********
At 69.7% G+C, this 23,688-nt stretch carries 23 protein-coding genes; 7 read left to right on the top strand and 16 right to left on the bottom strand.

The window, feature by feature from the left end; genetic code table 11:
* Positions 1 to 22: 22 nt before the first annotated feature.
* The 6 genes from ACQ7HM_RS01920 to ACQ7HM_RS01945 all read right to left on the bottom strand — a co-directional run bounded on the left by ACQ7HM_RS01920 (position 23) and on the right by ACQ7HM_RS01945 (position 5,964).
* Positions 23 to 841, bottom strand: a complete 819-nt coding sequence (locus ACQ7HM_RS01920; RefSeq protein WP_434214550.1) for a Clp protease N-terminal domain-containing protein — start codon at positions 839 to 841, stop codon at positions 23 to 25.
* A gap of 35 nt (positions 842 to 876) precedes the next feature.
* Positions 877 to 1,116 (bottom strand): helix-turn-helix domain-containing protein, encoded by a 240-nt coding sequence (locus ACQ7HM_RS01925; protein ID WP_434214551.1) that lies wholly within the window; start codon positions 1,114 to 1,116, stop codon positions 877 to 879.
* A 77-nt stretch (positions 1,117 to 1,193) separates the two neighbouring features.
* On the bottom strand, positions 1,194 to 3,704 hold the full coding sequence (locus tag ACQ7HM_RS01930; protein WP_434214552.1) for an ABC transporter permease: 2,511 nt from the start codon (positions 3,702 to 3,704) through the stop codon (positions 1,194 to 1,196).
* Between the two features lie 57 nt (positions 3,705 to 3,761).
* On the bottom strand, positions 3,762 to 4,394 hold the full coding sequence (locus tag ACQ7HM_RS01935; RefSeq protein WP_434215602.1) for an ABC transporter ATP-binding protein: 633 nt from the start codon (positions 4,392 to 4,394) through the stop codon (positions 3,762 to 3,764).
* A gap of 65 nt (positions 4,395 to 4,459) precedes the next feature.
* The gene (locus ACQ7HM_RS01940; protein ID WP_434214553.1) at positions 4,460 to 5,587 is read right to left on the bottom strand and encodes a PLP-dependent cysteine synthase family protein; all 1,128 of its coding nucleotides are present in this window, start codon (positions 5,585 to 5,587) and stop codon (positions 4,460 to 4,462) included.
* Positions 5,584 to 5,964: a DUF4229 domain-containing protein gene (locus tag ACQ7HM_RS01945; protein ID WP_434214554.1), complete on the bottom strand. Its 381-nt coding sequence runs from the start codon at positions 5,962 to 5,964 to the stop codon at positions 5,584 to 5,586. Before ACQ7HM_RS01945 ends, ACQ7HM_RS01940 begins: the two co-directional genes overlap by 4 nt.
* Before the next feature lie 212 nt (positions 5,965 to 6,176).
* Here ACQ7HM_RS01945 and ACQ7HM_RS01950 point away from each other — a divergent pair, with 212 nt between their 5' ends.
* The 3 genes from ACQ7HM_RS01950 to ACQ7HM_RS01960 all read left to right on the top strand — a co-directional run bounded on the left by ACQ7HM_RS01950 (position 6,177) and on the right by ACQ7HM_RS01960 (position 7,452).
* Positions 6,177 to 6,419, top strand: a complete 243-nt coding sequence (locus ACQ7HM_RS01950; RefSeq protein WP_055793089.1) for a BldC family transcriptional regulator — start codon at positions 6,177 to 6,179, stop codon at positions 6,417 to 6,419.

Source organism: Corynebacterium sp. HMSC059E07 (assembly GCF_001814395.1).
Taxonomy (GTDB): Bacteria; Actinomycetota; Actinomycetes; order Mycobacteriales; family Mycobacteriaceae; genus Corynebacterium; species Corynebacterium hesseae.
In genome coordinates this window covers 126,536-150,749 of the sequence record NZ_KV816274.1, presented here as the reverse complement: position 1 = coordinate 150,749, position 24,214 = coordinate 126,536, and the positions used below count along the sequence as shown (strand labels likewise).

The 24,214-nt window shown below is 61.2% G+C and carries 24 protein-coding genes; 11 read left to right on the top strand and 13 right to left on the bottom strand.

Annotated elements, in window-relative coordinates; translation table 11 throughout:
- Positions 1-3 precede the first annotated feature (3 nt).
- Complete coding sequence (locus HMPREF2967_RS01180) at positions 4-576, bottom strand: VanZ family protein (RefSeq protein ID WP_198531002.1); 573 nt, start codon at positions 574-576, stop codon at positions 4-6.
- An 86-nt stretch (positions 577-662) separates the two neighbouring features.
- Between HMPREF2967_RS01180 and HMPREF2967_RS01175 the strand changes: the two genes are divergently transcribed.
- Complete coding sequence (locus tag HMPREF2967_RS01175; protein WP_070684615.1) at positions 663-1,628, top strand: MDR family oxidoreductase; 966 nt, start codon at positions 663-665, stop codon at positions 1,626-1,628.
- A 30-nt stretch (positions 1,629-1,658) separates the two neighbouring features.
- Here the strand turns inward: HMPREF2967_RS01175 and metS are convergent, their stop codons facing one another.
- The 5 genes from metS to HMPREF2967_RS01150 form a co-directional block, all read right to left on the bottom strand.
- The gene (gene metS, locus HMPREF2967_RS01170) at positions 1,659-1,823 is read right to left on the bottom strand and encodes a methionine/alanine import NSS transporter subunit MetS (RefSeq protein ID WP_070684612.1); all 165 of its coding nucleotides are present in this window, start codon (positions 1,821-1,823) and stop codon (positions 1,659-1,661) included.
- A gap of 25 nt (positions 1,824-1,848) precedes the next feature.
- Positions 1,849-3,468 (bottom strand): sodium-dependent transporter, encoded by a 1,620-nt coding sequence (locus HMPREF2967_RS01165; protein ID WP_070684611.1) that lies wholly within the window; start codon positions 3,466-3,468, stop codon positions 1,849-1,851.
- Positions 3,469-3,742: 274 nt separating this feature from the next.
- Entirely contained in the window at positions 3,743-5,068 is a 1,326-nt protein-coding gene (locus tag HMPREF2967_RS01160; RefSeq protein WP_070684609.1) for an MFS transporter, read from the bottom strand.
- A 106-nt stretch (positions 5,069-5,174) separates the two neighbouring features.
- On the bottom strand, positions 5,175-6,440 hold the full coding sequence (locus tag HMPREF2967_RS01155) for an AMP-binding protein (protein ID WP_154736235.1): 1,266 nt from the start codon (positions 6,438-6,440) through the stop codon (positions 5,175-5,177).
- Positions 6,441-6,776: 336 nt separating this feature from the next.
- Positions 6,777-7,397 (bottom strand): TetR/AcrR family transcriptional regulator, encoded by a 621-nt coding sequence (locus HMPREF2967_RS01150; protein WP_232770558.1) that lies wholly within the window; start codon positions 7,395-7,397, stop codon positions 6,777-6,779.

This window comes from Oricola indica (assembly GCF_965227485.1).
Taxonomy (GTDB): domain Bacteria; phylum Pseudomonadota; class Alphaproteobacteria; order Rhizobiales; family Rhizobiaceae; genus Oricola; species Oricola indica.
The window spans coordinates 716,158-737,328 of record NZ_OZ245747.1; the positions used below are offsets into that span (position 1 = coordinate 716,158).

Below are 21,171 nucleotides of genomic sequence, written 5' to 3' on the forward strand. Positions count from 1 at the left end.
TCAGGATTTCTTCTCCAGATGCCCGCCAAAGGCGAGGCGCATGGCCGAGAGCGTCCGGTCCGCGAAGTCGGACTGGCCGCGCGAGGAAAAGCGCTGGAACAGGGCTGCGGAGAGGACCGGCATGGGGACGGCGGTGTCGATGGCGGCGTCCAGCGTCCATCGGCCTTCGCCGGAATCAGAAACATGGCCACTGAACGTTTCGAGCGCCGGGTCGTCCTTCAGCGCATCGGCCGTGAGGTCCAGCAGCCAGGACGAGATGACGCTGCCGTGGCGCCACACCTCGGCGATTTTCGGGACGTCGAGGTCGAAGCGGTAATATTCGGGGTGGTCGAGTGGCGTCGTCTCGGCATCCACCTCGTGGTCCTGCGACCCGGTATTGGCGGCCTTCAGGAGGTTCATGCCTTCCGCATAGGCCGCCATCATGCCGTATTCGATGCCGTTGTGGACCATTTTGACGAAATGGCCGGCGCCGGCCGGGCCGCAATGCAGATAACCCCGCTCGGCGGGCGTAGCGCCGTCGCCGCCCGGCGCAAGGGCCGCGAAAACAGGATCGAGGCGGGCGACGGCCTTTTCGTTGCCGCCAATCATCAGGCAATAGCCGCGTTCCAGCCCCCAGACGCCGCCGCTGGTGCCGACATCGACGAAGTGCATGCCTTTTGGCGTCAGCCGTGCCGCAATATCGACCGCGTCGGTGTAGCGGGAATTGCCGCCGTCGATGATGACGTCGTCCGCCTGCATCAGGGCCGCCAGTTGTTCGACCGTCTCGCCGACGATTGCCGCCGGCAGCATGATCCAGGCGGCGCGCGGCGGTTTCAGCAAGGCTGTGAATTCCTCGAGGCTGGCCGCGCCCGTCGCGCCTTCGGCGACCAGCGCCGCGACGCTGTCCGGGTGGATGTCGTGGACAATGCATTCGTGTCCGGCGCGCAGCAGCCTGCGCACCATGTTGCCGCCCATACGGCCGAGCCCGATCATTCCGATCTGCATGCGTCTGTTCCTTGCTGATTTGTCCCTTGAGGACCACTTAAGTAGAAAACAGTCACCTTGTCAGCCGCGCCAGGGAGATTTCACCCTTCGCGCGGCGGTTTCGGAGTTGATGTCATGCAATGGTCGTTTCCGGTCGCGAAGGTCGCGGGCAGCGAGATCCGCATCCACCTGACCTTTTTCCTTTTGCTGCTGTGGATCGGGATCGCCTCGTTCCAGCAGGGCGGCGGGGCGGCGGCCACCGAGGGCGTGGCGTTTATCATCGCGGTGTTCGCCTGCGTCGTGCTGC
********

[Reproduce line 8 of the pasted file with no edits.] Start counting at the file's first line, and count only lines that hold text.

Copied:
* A 77-nt stretch (positions 1,117 to 1,193) separates the two neighbouring features.